Remember, your daughter will never be dumber than other people!  

The expectations of family weighed on her. Young women from the countryside felt particular pressure from home. If they didn’t progress quickly, their parents would urge them to return home to marry.  

I finally got a letter from home . . . Other than Father, who else can write me a letter? Mother did not include even a single line to tell me that she misses me . . . In the last letter, she added on a line telling me not to find a boyfriend outside. Although it was only one line, it made me happy, as if Mother were at my side teaching me.


Social relations and hierarchies also reflect these apparent contradictions between the old and the new. Gender roles and family values shape the working environment as well as the individual choices of the people in Dongguan:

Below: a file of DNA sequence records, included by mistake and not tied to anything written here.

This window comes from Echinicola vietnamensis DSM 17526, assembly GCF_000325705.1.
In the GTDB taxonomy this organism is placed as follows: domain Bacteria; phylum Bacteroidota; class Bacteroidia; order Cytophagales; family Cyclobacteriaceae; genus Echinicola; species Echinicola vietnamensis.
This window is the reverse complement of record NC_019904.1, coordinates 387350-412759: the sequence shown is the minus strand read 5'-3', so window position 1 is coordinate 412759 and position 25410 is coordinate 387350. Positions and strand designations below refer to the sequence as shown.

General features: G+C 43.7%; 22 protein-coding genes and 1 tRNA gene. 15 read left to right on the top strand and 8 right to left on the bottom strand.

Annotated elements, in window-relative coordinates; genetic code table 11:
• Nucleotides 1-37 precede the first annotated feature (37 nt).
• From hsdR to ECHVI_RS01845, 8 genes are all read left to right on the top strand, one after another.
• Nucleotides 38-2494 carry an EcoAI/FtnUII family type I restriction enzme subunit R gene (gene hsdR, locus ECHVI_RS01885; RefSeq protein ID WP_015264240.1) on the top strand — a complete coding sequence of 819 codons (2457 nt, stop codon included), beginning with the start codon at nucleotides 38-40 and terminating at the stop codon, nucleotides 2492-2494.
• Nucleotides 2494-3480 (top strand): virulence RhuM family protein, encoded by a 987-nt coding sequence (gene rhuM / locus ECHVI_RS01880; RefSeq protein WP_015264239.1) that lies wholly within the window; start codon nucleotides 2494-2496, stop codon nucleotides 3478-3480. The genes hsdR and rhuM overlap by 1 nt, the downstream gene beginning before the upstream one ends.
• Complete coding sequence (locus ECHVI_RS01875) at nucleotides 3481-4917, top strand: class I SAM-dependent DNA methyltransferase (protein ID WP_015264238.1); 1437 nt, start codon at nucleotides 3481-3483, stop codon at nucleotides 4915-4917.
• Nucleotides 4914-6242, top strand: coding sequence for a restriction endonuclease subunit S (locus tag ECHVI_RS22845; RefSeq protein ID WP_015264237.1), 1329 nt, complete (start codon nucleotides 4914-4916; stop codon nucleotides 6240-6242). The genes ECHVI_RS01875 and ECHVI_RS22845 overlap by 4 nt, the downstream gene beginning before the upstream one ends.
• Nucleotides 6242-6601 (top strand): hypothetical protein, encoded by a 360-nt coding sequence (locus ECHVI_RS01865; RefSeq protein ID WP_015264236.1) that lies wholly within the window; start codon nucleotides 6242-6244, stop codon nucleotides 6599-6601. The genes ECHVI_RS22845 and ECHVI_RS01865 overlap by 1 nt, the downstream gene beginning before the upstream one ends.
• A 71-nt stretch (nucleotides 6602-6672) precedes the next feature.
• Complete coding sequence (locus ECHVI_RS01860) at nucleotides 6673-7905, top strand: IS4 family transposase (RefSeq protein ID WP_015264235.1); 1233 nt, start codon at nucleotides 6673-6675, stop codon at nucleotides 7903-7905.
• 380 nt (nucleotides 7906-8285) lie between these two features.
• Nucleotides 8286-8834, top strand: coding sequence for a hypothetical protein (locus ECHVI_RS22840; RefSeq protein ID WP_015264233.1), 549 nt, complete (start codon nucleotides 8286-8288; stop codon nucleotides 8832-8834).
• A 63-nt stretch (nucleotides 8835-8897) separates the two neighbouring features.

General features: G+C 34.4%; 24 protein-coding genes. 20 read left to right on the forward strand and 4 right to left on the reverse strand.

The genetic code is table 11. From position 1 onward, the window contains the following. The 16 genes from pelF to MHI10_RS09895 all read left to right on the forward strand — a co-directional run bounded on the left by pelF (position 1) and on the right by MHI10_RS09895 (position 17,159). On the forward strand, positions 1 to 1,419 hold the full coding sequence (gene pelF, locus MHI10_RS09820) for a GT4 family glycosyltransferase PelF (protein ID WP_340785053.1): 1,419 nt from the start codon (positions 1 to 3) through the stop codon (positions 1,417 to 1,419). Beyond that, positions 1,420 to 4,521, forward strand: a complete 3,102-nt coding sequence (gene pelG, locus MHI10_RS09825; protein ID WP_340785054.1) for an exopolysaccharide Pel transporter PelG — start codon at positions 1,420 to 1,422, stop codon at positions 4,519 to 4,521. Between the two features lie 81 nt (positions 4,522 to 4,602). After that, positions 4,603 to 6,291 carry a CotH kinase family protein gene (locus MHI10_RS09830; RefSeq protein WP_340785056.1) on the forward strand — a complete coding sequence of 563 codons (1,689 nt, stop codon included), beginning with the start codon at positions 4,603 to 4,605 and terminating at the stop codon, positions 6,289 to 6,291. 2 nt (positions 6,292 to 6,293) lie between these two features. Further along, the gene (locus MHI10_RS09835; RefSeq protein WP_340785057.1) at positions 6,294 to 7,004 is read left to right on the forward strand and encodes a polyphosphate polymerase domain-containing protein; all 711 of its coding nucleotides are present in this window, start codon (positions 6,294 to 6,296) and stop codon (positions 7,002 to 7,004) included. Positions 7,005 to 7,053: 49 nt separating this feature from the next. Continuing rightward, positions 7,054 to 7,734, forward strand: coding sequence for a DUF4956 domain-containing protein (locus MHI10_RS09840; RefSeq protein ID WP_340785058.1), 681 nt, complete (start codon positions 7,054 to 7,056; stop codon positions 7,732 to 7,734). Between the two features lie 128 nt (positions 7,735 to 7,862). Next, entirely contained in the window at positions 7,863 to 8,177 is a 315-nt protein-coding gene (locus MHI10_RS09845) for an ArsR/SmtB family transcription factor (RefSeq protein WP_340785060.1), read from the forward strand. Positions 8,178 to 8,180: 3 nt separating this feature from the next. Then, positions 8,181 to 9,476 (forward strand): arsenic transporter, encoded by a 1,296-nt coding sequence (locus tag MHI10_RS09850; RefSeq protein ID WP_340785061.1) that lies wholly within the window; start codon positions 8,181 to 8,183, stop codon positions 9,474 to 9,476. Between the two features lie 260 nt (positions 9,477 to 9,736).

Inside a Dongguan factory, the sexes were sharply divided. Women worked as clerks and in human resources and sales, and they held most of the jobs on the assembly line; the bosses felt that young women were more diligent and easier to manage. Men monopolized technical jobs like mold design and machine repair. They generally held the top positions in the factory but also the dead-end occupations at the bottom: security guards, cooks, and drivers. Outside the factory, women were waitresses, nannies, hairdressers, and prostitutes. Men worked on construction sites.